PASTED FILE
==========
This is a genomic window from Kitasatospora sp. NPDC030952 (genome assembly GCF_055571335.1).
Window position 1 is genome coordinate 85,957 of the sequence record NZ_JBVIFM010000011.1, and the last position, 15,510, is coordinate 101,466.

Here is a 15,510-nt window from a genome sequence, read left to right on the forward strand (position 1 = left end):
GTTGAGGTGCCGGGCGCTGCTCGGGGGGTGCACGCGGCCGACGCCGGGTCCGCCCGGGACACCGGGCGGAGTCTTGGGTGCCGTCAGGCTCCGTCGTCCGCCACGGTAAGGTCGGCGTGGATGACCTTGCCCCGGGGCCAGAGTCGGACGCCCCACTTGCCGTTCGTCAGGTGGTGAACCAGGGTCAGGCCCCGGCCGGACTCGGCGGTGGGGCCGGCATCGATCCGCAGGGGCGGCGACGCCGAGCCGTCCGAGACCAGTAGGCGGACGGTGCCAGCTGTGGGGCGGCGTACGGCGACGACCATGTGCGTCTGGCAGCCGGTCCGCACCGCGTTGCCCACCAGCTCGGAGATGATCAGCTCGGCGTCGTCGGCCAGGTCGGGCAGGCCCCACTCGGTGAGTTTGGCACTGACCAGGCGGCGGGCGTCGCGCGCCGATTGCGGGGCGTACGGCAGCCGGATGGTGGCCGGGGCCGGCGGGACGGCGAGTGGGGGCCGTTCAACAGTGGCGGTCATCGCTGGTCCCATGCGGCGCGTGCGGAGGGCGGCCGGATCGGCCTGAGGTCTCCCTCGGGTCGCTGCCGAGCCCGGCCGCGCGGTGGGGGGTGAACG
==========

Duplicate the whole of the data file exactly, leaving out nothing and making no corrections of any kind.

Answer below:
This is a genomic window from Kitasatospora sp. NPDC030952 (genome assembly GCF_055571335.1).
Window position 1 is genome coordinate 85,957 of the sequence record NZ_JBVIFM010000011.1, and the last position, 15,510, is coordinate 101,466.

Here is a 15,510-nt window from a genome sequence, read left to right on the forward strand (position 1 = left end):
GTTGAGGTGCCGGGCGCTGCTCGGGGGGTGCACGCGGCCGACGCCGGGTCCGCCCGGGACACCGGGCGGAGTCTTGGGTGCCGTCAGGCTCCGTCGTCCGCCACGGTAAGGTCGGCGTGGATGACCTTGCCCCGGGGCCAGAGTCGGACGCCCCACTTGCCGTTCGTCAGGTGGTGAACCAGGGTCAGGCCCCGGCCGGACTCGGCGGTGGGGCCGGCATCGATCCGCAGGGGCGGCGACGCCGAGCCGTCCGAGACCAGTAGGCGGACGGTGCCAGCTGTGGGGCGGCGTACGGCGACGACCATGTGCGTCTGGCAGCCGGTCCGCACCGCGTTGCCCACCAGCTCGGAGATGATCAGCTCGGCGTCGTCGGCCAGGTCGGGCAGGCCCCACTCGGTGAGTTTGGCACTGACCAGGCGGCGGGCGTCGCGCGCCGATTGCGGGGCGTACGGCAGCCGGATGGTGGCCGGGGCCGGCGGGACGGCGAGTGGGGGCCGTTCAACAGTGGCGGTCATCGCTGGTCCCATGCGGCGCGTGCGGAGGGCGGCCGGATCGGCCTGAGGTCTCCCTCGGGTCGCTGCCGAGCCCGGCCGCGCGGTGGGGGGTGAACG